JERUSALEM - Israel and the Palestinian Authority plan to jointly market their region as a pilgrimage destination, Israel's Ministry of Tourism announced Sunday (Dec. 26).

Israeli Tourism Ministry Director General Eli Cohen and his Palestinian counterpart, Dr. Bajis Ismail, agreed on the plan during a meeting in early December.

The campaign, which will initially cost $500,000, will target Greece, Poland, the Czech Republic and Hungary.

In a sign that relations between Israel and the Palestinians are improving, the two sides have agreed to place the symbols of both ministries on advertisements promoting tourism to the Holy Land.
In another encouraging development, Israeli Tourism Minister Gideon Ezra met with Palestinian Tourism and Antiquities Minister Mitri Abu Aita near Bethlehem last week to discuss this and other joint ventures.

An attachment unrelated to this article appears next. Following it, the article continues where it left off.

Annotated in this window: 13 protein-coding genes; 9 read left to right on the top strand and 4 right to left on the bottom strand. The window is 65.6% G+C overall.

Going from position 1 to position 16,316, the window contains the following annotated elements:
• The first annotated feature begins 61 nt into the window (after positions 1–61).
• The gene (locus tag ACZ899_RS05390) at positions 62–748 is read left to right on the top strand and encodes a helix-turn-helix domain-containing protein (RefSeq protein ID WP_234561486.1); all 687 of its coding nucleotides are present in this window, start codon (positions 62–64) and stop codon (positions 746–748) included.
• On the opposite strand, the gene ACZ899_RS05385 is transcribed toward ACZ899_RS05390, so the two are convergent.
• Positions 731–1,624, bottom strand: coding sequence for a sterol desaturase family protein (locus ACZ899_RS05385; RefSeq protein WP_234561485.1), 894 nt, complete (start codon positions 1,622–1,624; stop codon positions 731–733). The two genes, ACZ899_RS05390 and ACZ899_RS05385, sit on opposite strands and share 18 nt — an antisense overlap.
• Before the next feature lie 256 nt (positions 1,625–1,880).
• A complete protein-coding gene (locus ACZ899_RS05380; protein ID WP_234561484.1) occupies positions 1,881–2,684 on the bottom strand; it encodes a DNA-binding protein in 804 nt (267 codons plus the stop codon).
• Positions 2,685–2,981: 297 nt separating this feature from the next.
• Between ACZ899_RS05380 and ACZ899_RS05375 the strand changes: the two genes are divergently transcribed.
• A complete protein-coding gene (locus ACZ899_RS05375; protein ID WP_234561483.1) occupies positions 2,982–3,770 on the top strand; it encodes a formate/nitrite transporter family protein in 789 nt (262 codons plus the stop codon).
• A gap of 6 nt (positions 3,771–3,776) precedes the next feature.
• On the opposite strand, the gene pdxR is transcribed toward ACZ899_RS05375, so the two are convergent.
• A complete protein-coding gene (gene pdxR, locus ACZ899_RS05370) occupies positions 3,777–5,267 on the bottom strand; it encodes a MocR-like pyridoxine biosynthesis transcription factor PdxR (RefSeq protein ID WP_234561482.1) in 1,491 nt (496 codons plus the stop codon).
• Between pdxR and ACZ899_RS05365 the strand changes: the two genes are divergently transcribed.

Both Israelis and Palestinians have suffered from the virtual collapse in their intertwined tourism industries that resulted from the violent Palestinian uprising more than four years ago.

Despite a significant increase in the number of tourists to Israel in 2004, only 13,000 pilgrims, including 4,700 Israeli-Arab Christians, visited Bethlehem during Christmas. Thousands of Christian and Muslim Palestinians have emigrated from the region in recent years, and many more say they will do so if the economy does not improve significantly.

In the first 11 months of 2004, 1.3 million tourists entered Israel, 44 percent more than during the same period last year. Israel Tourism Ministry officials predict approximately 1.7 million visitors will arrive in 2005.

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